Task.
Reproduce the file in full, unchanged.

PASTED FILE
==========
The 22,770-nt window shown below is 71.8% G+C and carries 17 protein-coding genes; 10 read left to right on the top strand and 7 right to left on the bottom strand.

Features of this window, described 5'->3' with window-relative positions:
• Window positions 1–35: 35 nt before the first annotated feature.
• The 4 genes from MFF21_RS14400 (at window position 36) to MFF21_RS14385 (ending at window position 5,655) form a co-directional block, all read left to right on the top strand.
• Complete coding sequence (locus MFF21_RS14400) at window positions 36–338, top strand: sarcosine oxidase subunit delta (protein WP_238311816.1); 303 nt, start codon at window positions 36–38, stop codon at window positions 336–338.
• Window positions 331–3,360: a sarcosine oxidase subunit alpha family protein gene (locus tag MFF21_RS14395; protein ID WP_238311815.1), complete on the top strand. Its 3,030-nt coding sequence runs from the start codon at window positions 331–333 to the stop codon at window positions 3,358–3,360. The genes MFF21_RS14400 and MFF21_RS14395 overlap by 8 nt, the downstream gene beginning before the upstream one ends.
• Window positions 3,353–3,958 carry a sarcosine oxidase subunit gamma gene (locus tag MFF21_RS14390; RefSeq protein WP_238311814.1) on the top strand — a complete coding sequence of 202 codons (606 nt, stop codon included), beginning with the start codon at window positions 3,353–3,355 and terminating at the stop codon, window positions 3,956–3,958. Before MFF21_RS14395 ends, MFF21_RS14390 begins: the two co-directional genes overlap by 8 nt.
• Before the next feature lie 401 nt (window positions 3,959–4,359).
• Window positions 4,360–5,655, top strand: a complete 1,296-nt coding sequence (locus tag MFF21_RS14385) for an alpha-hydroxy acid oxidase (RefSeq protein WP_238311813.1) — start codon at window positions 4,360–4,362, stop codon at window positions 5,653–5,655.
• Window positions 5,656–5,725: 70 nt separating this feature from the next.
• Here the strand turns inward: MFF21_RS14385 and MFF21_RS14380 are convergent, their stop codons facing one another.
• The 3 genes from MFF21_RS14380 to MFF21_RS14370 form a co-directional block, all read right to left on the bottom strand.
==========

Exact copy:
The 22,770-nt window shown below is 71.8% G+C and carries 17 protein-coding genes; 10 read left to right on the top strand and 7 right to left on the bottom strand.

Features of this window, described 5'->3' with window-relative positions:
• Window positions 1–35: 35 nt before the first annotated feature.
• The 4 genes from MFF21_RS14400 (at window position 36) to MFF21_RS14385 (ending at window position 5,655) form a co-directional block, all read left to right on the top strand.
• Complete coding sequence (locus MFF21_RS14400) at window positions 36–338, top strand: sarcosine oxidase subunit delta (protein WP_238311816.1); 303 nt, start codon at window positions 36–38, stop codon at window positions 336–338.
• Window positions 331–3,360: a sarcosine oxidase subunit alpha family protein gene (locus tag MFF21_RS14395; protein ID WP_238311815.1), complete on the top strand. Its 3,030-nt coding sequence runs from the start codon at window positions 331–333 to the stop codon at window positions 3,358–3,360. The genes MFF21_RS14400 and MFF21_RS14395 overlap by 8 nt, the downstream gene beginning before the upstream one ends.
• Window positions 3,353–3,958 carry a sarcosine oxidase subunit gamma gene (locus tag MFF21_RS14390; RefSeq protein WP_238311814.1) on the top strand — a complete coding sequence of 202 codons (606 nt, stop codon included), beginning with the start codon at window positions 3,353–3,355 and terminating at the stop codon, window positions 3,956–3,958. Before MFF21_RS14395 ends, MFF21_RS14390 begins: the two co-directional genes overlap by 8 nt.
• Before the next feature lie 401 nt (window positions 3,959–4,359).
• Window positions 4,360–5,655, top strand: a complete 1,296-nt coding sequence (locus tag MFF21_RS14385) for an alpha-hydroxy acid oxidase (RefSeq protein WP_238311813.1) — start codon at window positions 4,360–4,362, stop codon at window positions 5,653–5,655.
• Window positions 5,656–5,725: 70 nt separating this feature from the next.
• Here the strand turns inward: MFF21_RS14385 and MFF21_RS14380 are convergent, their stop codons facing one another.
• The 3 genes from MFF21_RS14380 to MFF21_RS14370 form a co-directional block, all read right to left on the bottom strand.